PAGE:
The refinery inputs to Valero’s refineries in 2018 made up 77% of crude oils. Other inputs included 8% of residual fuel oil and 15% of other feedstocks and blendstocks. In terms of output, gasoline and blendstocks made up 48% while distillates made up 37% of the output. Plus, other products made up 15% of the refineries’ output.
Valero’s refining operations are mostly located in the US Gulf Coast. The company’s eight refineries in the region accounted for a throughput of 1.8 million barrels per day in 2018. Also, Valero has three refineries in the Mid-Continent and two in the US West Coast region.
Energy giant ExxonMobil
Integrated energy giant ExxonMobil (XOM) makes up about 9% of the total US refining capacity. The company has just five refineries in the US. However, three of these five refineries—Baytown, Baton Rouge, and Beaumont—are amongst the 10 largest refineries in the US. Also, the company has a refining capacity of 1.7 million barrels per calendar day in the US.
Globally, ExxonMobil has 21 refineries located in 14 countries. The company’s global refining capacity is around 4.8 million barrels per day. Additionally, upstream operations make up about 60% of ExxonMobil’s earnings. By comparison, downstream operations account for roughly one-fourth of its total earnings.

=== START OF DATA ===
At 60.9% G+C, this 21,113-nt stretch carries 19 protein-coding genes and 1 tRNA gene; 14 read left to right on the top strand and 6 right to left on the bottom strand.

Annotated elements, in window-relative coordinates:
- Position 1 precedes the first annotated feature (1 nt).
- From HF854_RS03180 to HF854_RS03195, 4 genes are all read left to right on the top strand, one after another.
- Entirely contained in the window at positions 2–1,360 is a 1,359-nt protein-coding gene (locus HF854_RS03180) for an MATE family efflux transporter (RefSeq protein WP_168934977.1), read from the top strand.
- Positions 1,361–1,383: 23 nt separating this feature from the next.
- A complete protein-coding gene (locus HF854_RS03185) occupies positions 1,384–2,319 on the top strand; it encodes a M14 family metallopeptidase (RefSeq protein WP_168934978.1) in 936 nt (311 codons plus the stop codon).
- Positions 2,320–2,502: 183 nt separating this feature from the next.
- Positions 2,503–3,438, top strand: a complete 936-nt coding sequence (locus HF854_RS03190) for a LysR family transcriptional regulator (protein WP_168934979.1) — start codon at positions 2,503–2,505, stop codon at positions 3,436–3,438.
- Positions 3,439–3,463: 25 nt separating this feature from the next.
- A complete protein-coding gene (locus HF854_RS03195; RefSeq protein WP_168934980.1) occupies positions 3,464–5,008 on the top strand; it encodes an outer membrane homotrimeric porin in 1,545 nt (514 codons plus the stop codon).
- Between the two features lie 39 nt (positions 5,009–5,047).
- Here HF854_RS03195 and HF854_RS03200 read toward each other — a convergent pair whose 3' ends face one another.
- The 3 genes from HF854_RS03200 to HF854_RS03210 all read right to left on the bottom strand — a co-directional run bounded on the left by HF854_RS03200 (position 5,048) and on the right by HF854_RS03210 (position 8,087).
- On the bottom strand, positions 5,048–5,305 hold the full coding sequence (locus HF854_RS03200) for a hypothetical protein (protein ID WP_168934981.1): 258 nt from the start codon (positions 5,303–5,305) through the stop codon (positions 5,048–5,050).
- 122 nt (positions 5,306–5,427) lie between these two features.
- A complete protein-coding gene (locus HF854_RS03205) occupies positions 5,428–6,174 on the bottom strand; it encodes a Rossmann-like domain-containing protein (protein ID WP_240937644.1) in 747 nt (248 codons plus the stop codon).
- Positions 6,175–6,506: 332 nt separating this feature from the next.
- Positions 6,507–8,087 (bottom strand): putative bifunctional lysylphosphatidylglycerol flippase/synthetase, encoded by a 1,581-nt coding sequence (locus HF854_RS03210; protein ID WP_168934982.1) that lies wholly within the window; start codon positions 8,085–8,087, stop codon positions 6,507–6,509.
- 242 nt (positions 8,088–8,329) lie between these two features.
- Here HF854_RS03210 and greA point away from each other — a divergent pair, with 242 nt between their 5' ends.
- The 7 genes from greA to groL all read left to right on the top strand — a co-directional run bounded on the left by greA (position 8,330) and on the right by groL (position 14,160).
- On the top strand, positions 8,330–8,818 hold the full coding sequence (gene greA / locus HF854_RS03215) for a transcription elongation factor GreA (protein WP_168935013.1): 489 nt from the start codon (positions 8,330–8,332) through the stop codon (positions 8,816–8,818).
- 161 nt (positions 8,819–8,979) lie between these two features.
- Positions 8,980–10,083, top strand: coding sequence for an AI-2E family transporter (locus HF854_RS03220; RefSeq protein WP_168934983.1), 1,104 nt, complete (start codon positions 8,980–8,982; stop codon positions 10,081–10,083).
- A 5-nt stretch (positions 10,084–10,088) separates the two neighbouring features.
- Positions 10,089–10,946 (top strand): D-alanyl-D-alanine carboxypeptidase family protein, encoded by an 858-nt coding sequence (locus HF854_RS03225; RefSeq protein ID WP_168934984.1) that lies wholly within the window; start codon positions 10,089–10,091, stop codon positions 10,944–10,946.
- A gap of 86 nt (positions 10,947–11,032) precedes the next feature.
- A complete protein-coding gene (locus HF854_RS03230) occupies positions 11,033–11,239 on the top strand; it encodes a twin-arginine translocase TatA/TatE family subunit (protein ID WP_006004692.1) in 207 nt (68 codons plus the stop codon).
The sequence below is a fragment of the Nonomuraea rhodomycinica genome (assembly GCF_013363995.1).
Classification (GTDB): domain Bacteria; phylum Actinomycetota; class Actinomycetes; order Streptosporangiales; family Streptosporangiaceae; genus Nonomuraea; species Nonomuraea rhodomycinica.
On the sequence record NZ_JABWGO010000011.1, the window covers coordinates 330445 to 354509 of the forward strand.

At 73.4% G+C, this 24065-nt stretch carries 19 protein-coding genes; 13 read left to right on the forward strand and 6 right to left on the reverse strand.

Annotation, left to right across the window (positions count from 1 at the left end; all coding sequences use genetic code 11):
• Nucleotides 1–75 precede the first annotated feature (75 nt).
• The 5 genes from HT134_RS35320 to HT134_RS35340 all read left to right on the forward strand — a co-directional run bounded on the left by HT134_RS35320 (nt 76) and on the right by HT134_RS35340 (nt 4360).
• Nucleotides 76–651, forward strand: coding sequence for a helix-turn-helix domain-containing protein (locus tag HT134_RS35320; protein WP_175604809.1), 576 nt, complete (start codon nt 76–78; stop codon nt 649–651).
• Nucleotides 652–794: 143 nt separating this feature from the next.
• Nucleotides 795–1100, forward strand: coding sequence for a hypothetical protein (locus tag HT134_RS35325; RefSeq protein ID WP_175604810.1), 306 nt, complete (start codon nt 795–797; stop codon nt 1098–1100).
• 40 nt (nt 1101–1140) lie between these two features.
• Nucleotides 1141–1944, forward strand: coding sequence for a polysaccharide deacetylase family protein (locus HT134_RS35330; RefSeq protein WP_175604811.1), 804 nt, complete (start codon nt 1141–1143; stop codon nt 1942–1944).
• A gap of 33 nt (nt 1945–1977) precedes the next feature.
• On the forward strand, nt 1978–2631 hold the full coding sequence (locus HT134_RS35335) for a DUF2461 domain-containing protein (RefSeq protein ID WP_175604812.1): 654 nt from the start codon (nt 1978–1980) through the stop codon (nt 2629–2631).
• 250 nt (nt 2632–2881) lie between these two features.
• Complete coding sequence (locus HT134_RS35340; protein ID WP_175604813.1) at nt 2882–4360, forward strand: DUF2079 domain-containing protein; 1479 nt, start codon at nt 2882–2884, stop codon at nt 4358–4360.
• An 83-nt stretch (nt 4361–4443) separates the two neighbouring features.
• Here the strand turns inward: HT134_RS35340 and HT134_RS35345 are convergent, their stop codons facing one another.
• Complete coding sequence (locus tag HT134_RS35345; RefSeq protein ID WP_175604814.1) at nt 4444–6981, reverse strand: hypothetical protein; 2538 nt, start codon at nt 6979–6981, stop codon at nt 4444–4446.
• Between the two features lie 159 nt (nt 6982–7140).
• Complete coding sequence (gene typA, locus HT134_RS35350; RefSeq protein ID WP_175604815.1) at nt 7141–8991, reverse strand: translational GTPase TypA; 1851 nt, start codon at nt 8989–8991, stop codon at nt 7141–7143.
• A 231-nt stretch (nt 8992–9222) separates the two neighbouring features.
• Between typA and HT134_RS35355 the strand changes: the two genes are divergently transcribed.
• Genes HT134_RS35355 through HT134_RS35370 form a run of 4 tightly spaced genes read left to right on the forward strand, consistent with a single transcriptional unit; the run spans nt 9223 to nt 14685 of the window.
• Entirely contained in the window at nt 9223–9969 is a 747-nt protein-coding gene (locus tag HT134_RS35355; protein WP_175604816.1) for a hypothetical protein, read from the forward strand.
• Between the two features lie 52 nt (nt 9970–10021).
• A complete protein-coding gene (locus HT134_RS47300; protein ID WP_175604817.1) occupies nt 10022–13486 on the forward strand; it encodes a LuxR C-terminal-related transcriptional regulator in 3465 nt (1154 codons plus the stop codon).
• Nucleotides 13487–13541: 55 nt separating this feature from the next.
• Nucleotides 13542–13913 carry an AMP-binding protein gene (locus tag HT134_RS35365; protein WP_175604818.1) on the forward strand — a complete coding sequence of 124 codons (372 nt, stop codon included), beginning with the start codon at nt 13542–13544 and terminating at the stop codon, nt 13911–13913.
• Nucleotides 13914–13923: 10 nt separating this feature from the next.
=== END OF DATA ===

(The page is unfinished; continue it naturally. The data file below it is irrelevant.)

Phillips 66 (PSX) is the fourth-largest refiner in the US based on operable refining capacity. Also, as of January 2019, the company makes up about 9% of the total US refining capacity. It has nine refineries in the US. In addition, it has two refineries: one in Borger, Texas, and one in Roxana, Illinois. In each refinery, it has a 50% interest.
Additionally, Phillips 66 has one refinery in the UK. Also, it has a 19% interest in a refinery in Germany. Phillips 66’s US refining capacity is around 1.7 million barrels per calendar day. However, this is only slightly less than that of ExxonMobil’s. Phillips 66’s refineries are spread across the Gulf Coast, Central Corridor, and West Coast regions. In addition, Phillips 66 has operations in the midstream and chemicals segments.
Chevron’s refining operations
With a capacity of around 1 million barrels per calendar day, Chevron (CVX) has the fifth-highest refining capacity in the US. It makes up about 5% of the US refining capacity. Notably, Chevron has only four refineries in the US.
However, its 56-year-old Pascagoula plant is among the 10 largest refineries in the US. Chevron’s Richmond and El Segundo plants in California, along with its Pascagoula plant, make up nearly all of its US refining capacity. Its fourth refinery in Utah has a capacity of just 55 thousand barrels per day.
At Chevron’s US refineries, the average capacity use was 97% in 2018. Also, imported crude oil made up about 70% of Chevron’s US refinery inputs in 2018. Plus, the company has a lot of refining operations in Singapore, Thailand, and South Korea. Additionally, like ExxonMobil, Chevron is an integrated energy company with upstream, midstream, and downstream operations.